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Hong Kong authorities have rejected asylum requests from a group of refugees who sheltered Edward Snowden four years ago, in what their lawyer said is retaliation for helping the former NSA contractor.
Axar.az reports citing Bloomberg.
Immigration officials in the southern Chinese city denied the applications by the four adults and three children from Sri Lanka and the Philippines, Robert Tibbo said Monday.
Snowden hid out in Hong Kong for two weeks in June 2013 after he leaked documents revealing extensive U.S. government surveillance.
His whereabouts were a mystery during that time and it was not until last year that the role Tibbo and his clients played in sheltering Snowden was revealed.
Tibbo said his clients will appeal the ruling. They have also applied for refugee status in Canada.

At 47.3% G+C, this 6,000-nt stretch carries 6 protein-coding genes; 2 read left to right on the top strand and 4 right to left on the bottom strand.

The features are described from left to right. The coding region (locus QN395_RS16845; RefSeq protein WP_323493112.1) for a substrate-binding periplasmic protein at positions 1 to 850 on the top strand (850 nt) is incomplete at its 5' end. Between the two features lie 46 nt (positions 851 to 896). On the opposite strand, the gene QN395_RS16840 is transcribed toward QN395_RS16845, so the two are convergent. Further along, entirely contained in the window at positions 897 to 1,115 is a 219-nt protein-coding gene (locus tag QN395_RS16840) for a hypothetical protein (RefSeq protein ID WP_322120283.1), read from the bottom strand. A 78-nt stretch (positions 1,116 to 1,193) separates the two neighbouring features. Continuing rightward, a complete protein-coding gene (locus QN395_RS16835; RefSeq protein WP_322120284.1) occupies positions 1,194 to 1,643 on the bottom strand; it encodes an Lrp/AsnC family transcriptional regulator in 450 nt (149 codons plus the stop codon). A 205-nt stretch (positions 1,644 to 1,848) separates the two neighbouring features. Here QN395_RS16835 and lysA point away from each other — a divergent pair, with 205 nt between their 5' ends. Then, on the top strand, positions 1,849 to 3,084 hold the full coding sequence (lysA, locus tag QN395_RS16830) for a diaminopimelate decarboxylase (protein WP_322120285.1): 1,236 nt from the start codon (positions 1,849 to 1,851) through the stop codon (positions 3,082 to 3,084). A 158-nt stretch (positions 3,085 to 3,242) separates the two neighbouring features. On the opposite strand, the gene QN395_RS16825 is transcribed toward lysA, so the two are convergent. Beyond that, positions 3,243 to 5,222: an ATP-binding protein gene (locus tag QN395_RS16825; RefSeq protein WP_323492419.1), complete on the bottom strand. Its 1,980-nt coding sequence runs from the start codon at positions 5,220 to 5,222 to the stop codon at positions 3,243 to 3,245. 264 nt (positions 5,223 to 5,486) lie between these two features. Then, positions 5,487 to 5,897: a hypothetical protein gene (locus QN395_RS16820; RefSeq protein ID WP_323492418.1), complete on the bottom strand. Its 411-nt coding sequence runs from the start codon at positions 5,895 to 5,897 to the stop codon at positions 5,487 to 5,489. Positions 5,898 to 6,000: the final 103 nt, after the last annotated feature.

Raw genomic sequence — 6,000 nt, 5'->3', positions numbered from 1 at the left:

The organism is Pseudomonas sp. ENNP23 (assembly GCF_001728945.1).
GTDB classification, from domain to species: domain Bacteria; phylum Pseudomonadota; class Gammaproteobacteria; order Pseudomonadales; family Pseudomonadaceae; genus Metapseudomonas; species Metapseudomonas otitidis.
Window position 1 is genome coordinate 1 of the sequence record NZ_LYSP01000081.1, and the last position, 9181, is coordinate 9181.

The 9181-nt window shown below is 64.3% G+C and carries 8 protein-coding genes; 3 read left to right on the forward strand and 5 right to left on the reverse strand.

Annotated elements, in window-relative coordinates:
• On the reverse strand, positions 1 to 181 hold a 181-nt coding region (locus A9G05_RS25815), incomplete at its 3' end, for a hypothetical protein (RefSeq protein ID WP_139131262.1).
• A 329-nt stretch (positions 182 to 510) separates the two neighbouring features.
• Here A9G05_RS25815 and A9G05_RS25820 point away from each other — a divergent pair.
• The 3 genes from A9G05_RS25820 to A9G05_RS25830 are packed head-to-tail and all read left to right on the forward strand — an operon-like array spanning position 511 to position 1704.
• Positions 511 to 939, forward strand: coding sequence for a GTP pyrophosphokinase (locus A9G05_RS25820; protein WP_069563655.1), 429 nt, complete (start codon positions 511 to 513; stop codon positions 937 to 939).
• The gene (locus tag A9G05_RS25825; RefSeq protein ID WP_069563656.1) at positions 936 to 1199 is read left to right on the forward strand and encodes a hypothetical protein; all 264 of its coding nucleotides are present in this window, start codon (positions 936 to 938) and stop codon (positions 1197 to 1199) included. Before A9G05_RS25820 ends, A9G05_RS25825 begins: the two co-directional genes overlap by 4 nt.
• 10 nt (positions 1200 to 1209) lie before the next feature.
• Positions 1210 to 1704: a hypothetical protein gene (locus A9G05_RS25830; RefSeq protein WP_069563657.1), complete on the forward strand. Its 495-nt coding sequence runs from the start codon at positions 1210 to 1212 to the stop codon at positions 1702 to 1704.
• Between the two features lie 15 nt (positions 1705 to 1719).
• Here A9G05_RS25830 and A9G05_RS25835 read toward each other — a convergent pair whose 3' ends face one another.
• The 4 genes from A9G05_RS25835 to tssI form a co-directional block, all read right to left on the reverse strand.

He said he represents 50 to 60 other clients who are applying for asylum in Hong Kong, where cases typically take years to be processed. But so far only these cases have received a decision from immigration officials — issued last Thursday — in a sign they have been targeted by authorities, Tibbo said.
The Hong Kong government "has repeatedly tried to question the four adults about their involvement with Mr. Snowden. For example, about how long had Mr. Snowden been staying with them, what was Mr. Snowden's movement in the territory, which is irrelevant to the (asylum) claims," he said.
The group includes Ajith Pushpakumara, a former Sri Lankan soldier; Vanessa Mae Rodel, who is from the Philippines and has a 5-year-old daughter; and a Sri Lankan couple, Supun Thilina Kellapatha and Nadeeka Dilrukshi Nonis, and their two children.
2017.05.15 / 15:12